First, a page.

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Security News: Equal Opportunity Hit SquadsKent Patterson for Salem-News.com
Young women were arrested following a pair of shootouts with police in Jalisco that left six suspected Zetas dead
(LAS CRUCES, N.M.) - In Mexico, young girls and women work as look-outs and even soldiers for criminal syndicates.
This week, security officials in the western state of Jalisco presented to the media three alleged female spies and hit women who were tied to the Zetas organization. The young women were arrested following a pair of shootouts June 14 with Jalisco state and municipal police that left six suspected Zetas dead and 10 others arrested, almost all of them between 16 and 21 years of age.
Maria Celeste, a 16-year-old from Ciudad Victoria, Tamaulipas, was reportedly fresh out of boot camp. The teen told reporters she had received a two-month training course conducted by former military personnel in the handling of AK-47 and AR-15 assault rifles, but had not yet been instructed in the use of grenades.
“I was invited by some friends who were going to work for the Zetas,” she said.
A separate report identified the trainer as 24-year-old Ricardo Adan Villareal, a former soldier assigned to the 8th Infantry Battalion in Mazatlan. Villareal was reportedly killed during last Tuesday’s confrontations.
A 21-year-old identified as Beatriz Hernandez said she was part of an eight-woman cell tasked with monitoring authorities on behalf of the Zetas. Originally from Veracruz, Beatriz said she worked in the town of Fresnillo, Zacatecas, in return for a salary of a little less than $400 every 15 days. Another 21-year-old detainee, Maria Guadalupe Sandoval, was paraded before the media dressed in military-style clothing.
According to Sandoval, her knowledge of weaponry and previous combat experience netted a monthly salary of about one thousand dollars. Mexico’s current daily minimum wage is about five dollars, and jobs paying more than three daily minimum wages can be very scarce in Jalisco and Zacatecas.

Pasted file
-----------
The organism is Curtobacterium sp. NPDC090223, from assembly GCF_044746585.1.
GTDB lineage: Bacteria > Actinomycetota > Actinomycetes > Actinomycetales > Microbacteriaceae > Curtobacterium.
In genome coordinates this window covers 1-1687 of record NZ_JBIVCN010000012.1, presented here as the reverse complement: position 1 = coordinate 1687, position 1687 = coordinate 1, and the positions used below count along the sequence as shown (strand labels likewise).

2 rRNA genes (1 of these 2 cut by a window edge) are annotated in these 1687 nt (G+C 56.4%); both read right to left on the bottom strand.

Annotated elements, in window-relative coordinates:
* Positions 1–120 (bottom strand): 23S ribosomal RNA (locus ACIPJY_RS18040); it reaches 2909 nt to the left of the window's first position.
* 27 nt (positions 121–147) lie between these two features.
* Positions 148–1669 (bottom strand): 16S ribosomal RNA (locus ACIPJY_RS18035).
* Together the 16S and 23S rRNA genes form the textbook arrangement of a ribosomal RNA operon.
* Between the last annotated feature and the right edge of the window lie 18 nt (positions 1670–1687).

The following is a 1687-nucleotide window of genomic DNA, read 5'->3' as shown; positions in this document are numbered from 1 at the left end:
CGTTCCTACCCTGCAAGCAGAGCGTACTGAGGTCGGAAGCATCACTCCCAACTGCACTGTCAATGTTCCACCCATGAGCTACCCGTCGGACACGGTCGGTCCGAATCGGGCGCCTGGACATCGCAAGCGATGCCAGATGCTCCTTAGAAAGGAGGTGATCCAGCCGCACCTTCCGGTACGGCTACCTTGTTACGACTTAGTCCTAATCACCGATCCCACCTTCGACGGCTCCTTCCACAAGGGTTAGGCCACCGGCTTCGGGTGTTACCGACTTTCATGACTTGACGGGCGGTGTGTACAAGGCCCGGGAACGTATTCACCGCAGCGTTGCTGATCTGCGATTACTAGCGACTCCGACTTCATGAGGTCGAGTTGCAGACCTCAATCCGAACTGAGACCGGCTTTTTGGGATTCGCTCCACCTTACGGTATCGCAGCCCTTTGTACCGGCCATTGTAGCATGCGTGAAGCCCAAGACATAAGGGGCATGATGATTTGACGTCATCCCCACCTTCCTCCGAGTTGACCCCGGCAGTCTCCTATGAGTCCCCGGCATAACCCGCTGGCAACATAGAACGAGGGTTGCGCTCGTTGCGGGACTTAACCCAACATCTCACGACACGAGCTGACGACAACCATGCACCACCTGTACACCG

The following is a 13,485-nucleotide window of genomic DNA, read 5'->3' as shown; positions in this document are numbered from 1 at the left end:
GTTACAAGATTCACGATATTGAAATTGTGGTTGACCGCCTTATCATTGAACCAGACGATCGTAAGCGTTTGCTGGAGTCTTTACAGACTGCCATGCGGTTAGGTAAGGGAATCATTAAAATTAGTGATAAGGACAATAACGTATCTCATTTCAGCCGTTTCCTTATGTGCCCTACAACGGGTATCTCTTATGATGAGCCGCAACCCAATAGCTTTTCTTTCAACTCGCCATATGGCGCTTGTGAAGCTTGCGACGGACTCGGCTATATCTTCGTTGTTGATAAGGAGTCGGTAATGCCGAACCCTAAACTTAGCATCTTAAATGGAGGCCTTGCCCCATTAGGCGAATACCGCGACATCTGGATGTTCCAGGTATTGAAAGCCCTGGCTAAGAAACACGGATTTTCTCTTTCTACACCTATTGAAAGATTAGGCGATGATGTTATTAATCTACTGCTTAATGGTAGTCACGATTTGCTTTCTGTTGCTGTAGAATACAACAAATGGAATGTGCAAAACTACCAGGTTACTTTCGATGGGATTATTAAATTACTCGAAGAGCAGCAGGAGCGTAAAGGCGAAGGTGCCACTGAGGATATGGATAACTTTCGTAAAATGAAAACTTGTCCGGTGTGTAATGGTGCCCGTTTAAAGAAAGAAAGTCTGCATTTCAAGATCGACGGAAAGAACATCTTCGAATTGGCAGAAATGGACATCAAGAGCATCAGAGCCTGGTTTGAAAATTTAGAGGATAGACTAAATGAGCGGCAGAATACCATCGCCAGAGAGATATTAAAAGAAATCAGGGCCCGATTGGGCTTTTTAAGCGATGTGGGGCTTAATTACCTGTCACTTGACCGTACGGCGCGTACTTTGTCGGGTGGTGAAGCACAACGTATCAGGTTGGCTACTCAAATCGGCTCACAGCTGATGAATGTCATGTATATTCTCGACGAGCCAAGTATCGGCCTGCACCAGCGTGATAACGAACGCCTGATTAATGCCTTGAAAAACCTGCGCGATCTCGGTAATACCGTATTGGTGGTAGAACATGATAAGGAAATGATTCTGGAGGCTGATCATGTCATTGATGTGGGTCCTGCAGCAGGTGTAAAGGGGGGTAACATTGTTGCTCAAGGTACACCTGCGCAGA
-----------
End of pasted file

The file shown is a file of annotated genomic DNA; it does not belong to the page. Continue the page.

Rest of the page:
Within the past two years, stories of female hit squads have also surfaced in Ciudad Juarez to the north. According to one press account, dozens of women killers were in the employ of La Linea, an organization which is now said to be aligned with the Zetas.
The armed encounters that resulted in the arrests of Sandoval and the other alleged Zetas occurred in a section of Jalisco bordering the state of Zacatecas that has been a flash point of violence.
Luis Carlos Najera, Jalisco state secretary of public security, told a Mexican reporter the Zetas are attempting to establish a corridor between the coastal state of Nayarit and Zacatecas that would have to pass through his state, but that Jalisco police have repulsed the attempts so far.
In the aftermath of other clashes in the same region last month, Mexican authorities detained 18 suspects and confiscated weapons as well as a so-called narco-laboratory set up to manufacture illegal drugs. The hardware seized by law enforcement this week included two armored trucks, an M-60 machine gun, several assault rifles, a grenade launcher and ammunition.
An alleged Zeta leader, “Comandante Ceteno,” was reported among those slain this week. He was identified as 41-year-old Heriberto Centeno Madrid of Fresnillo, Zacatecas. Centeno had been a fugitive since escaping from a Zacatecas prison together with 52 other inmates in May 2009.
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